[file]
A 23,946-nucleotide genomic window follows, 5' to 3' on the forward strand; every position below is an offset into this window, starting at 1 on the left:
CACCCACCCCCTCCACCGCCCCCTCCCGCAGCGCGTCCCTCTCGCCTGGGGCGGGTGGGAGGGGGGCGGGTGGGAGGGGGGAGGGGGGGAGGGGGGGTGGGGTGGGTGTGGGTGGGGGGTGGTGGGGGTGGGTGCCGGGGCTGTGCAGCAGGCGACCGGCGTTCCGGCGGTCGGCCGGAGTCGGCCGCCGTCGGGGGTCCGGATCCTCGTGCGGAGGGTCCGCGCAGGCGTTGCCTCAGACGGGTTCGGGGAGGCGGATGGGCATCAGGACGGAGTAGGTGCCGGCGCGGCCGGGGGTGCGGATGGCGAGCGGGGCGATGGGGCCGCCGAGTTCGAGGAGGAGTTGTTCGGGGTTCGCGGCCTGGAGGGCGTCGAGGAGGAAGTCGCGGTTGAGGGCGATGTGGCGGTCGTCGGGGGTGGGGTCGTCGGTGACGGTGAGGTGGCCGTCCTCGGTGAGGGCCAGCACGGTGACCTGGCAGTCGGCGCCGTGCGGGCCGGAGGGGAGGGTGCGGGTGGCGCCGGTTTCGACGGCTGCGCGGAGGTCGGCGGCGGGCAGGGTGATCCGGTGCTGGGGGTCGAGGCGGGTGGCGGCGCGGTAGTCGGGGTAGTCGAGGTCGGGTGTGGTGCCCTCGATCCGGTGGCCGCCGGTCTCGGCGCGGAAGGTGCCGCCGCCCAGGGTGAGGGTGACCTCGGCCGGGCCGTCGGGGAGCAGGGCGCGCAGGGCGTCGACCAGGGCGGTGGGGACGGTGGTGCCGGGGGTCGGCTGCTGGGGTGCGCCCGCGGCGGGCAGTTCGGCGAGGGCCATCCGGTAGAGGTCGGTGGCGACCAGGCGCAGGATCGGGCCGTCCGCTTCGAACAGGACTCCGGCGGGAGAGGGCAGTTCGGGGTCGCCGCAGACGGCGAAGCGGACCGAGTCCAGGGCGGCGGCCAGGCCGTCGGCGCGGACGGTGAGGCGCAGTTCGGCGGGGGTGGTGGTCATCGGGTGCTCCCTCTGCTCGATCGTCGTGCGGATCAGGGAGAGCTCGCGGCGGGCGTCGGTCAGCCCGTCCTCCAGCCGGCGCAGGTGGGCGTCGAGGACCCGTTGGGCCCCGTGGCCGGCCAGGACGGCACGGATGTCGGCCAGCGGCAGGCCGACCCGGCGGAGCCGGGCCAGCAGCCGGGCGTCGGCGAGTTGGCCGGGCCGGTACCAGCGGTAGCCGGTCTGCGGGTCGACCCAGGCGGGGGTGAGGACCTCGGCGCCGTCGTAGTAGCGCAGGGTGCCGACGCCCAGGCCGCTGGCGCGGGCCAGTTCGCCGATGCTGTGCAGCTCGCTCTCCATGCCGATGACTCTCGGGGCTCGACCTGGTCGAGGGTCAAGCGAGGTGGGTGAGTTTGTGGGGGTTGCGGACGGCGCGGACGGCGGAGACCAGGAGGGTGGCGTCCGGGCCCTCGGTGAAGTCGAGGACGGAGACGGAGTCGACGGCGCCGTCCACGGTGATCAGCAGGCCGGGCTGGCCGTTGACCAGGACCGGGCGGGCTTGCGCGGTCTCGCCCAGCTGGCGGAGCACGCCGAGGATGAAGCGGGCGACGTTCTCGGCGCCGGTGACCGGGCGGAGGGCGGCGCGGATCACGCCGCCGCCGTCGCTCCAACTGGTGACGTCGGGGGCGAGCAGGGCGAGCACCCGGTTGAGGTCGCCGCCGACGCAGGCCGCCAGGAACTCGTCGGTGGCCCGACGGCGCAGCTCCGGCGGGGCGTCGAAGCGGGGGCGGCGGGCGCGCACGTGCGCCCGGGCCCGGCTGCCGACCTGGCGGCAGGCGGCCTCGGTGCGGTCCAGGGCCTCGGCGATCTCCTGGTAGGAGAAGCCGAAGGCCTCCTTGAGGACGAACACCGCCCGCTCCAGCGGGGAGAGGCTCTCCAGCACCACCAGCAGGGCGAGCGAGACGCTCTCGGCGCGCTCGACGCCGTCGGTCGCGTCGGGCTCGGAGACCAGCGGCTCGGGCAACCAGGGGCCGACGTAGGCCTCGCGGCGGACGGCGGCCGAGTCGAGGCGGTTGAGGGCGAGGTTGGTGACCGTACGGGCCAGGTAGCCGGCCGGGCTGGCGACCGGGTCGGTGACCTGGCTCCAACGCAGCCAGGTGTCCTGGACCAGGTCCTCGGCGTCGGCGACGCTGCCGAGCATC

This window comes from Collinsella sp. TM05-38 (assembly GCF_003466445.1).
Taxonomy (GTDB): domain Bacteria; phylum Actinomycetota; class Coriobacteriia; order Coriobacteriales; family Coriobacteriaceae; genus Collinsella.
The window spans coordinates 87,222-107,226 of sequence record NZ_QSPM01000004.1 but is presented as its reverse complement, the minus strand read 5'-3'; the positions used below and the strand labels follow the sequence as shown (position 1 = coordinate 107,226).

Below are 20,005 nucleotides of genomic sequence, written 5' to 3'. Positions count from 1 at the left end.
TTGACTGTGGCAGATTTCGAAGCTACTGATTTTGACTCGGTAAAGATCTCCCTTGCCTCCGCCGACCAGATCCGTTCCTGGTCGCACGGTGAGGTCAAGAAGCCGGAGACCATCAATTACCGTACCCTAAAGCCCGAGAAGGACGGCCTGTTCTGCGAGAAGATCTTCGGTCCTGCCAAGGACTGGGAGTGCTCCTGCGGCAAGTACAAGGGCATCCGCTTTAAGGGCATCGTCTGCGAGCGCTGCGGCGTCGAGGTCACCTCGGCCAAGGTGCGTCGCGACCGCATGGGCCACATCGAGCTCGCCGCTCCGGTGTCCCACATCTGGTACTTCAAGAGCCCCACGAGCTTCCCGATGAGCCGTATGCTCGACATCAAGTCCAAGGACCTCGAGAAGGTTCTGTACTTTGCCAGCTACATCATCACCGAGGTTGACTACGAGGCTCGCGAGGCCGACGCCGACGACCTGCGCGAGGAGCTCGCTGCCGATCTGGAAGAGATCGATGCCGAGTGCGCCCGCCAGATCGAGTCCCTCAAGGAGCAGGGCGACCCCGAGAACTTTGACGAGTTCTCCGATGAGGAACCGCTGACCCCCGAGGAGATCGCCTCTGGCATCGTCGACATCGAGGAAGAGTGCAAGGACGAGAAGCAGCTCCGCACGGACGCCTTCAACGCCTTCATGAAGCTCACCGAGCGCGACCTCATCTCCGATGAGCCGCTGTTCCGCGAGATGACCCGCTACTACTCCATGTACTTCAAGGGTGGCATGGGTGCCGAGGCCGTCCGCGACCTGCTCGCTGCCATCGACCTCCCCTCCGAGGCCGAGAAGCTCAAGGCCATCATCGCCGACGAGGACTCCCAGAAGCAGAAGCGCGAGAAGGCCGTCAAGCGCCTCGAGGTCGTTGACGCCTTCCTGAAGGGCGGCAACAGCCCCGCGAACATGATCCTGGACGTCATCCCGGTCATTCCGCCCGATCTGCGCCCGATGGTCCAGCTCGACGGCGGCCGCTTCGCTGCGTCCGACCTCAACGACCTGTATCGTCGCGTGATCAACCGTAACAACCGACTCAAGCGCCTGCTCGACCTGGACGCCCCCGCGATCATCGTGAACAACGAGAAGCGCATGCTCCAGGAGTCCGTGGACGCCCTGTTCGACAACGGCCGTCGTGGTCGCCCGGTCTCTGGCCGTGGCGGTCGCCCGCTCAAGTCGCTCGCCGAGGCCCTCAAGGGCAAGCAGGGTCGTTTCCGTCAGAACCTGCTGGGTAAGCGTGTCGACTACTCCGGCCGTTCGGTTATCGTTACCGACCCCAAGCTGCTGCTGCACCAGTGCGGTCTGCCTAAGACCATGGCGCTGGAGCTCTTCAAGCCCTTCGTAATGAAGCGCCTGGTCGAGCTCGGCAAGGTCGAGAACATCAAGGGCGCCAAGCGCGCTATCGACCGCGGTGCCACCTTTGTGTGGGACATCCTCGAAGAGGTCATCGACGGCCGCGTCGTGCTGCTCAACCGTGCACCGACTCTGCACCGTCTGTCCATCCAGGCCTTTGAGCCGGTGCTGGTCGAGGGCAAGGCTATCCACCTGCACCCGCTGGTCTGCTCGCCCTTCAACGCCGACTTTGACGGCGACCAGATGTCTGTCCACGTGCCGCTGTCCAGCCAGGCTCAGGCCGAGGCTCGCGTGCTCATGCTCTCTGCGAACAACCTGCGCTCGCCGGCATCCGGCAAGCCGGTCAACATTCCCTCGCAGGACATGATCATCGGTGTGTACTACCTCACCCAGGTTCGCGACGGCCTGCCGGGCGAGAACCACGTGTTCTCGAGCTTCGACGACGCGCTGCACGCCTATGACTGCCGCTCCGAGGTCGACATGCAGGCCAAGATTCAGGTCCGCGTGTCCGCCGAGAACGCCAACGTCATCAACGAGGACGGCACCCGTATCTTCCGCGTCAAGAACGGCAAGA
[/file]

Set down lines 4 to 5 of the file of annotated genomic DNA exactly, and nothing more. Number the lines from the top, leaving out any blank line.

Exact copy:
Taxonomy (GTDB): domain Bacteria; phylum Actinomycetota; class Coriobacteriia; order Coriobacteriales; family Coriobacteriaceae; genus Collinsella.
The window spans coordinates 87,222-107,226 of sequence record NZ_QSPM01000004.1 but is presented as its reverse complement, the minus strand read 5'-3'; the positions used below and the strand labels follow the sequence as shown (position 1 = coordinate 107,226).